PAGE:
• Defining and monitoring internal audit’s mission. The audit committee should promote agreement across the enterprise about internal audit’s priorities and scope of responsibility. “[I]t is important for the audit committee to help the team define its mission, considering what it can and should be able to accomplish given staffing and budgetary concerns, and maintain its objectivity.” The PGI Center also points out that, in many cases, internal audit’s role is evolving beyond the traditional focus of controls and financial reporting to encompass more forward-looking issues. Examples of these non-traditional areas include:

  • Assessing culture.

  • Assessing non-GAAP, environmental, social and governance (ESG) matters, or other metric disclosure controls.

  • Review of specified cyber areas (e.g., benchmarking processes, cyber crisis plan).

  • Review of controls involved in system implementations.

  • Review of data governance programs and procedures against recognized frameworks and regulations.

  • Review of the company’s third-party risk management processes and procedures.

  • Review of employee health and safety programs.

  • Holding management accountable for responding to findings and implementing recommendations. The CAE should provide the audit committee with summaries of its reports, including the scope of the audit, the findings by risk level, and whether the findings have been resolved. Unresolved findings should be of concern to the committee. “An effective way for audit committees to support the resolution of internal audit findings is to request that members of management with significant findings or findings that have not been resolved in a reasonable period of time to personally attend audit committee meetings and explain any root causes of the findings and commit to a plan of resolution.” The audit committee should also ask internal audit to report any trends or themes it sees as a result of its work.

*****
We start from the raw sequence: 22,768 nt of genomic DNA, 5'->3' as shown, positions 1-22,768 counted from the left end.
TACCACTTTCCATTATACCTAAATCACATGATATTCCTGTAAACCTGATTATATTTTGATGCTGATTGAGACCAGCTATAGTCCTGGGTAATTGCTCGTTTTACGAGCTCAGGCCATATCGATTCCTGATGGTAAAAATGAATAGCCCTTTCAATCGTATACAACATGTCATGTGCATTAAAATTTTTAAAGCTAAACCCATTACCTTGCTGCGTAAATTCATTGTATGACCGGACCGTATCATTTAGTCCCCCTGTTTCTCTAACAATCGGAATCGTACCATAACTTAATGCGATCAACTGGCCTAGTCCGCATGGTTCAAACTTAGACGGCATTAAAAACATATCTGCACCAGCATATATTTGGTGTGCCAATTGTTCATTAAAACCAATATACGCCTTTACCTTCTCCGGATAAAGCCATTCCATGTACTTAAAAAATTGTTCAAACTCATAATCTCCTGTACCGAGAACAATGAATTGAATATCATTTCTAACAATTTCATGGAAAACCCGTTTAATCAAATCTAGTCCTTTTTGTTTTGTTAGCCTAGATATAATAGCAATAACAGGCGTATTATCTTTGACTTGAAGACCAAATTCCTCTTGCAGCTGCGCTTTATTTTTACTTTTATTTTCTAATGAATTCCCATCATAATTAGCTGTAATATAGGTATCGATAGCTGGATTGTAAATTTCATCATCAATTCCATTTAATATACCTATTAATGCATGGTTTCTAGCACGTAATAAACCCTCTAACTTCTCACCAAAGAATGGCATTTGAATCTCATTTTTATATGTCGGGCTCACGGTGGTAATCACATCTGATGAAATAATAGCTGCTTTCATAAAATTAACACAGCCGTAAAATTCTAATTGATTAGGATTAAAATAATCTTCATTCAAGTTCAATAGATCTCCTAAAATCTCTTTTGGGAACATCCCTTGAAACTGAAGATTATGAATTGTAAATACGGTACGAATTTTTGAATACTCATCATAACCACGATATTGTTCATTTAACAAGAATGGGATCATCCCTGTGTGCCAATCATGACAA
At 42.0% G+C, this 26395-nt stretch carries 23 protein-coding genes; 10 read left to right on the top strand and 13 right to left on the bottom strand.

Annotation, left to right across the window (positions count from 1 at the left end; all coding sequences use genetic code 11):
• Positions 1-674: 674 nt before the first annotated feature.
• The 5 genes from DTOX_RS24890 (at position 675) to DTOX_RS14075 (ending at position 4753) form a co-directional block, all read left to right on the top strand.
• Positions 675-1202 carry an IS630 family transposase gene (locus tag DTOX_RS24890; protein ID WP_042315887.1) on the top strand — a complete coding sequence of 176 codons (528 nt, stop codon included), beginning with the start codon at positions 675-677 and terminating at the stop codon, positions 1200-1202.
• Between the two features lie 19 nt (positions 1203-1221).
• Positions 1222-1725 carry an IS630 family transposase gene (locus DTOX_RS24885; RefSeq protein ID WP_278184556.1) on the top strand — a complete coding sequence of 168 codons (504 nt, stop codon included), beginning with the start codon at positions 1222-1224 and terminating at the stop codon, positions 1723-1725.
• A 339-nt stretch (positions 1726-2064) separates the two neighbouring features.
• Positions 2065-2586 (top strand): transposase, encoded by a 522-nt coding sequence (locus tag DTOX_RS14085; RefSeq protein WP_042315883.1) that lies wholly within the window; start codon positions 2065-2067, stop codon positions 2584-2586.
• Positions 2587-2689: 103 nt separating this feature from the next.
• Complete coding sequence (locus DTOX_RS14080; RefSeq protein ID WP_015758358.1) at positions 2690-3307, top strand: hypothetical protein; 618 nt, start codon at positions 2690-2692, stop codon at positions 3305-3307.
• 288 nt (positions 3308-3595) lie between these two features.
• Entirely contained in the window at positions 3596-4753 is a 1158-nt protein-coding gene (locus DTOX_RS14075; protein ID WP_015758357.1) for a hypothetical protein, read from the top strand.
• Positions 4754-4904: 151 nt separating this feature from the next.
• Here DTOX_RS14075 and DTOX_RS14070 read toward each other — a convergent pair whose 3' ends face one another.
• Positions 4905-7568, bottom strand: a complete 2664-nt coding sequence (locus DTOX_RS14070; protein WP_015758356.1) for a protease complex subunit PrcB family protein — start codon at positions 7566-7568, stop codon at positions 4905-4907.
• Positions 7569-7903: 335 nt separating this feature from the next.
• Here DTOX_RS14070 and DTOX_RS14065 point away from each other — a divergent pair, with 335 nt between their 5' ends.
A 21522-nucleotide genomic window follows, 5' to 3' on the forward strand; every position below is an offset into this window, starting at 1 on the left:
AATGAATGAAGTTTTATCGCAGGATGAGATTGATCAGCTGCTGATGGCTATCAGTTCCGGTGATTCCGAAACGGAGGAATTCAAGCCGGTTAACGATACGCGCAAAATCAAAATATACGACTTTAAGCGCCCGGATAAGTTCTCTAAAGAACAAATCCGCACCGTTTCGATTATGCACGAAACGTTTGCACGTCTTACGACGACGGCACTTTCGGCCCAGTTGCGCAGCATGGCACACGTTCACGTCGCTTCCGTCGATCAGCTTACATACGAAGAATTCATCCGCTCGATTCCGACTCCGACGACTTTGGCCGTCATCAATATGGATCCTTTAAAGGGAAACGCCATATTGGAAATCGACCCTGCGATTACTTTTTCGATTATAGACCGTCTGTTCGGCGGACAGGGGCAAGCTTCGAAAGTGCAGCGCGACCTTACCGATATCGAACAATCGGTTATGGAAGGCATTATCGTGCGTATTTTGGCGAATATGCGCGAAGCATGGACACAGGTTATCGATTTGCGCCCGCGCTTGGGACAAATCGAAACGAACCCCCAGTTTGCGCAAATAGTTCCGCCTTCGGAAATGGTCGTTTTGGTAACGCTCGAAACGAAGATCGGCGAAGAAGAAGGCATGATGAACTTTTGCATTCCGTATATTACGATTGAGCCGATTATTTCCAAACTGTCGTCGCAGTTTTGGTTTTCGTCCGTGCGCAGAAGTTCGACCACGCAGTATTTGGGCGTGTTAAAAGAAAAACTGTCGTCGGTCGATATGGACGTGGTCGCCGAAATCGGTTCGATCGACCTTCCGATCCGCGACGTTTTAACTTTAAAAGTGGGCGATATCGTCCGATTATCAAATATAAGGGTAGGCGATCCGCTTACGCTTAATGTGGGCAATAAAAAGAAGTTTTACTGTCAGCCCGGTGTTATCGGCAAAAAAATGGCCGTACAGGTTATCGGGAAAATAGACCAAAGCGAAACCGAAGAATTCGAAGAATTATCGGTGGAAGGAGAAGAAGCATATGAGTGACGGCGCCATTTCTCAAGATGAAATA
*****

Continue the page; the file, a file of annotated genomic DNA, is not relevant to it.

• Assessing performance. The audit committee should periodically assess the performance of the internal audit function and of the CAE. As part of its assessment process, the committee may want to consult with the external auditors, management, and third parties that interact with internal audit. The report includes a series of questions that the audit committee could ask in assessing both the internal audit function as a whole and the CAE.

Appendices to the PGI Center report include examples of an executive summary of an internal audit reporting package and of internal audit quarterly dashboards.

Comment: As the PGI Center report emphasizes, the relationship between the audit committee and internal audit is a two-way street. The audit committee is key to ensuring that internal audit performs effectively and is respected within the company. At the same time, internal audit can be an important tool for the audit committee in discharging its responsibilities, particularly in the area of risk oversight. As the report states, “Internal audit (IA) can be viewed by committee members as an objective insider—one that can serve as their eyes and ears. Maximizing the value proposition of the internal audit group is an effective way to help audit committees address their risk oversight responsibilities.” The PGI Center’s suggestions are a useful blueprint for strengthening the audit committee/internal audit relationship.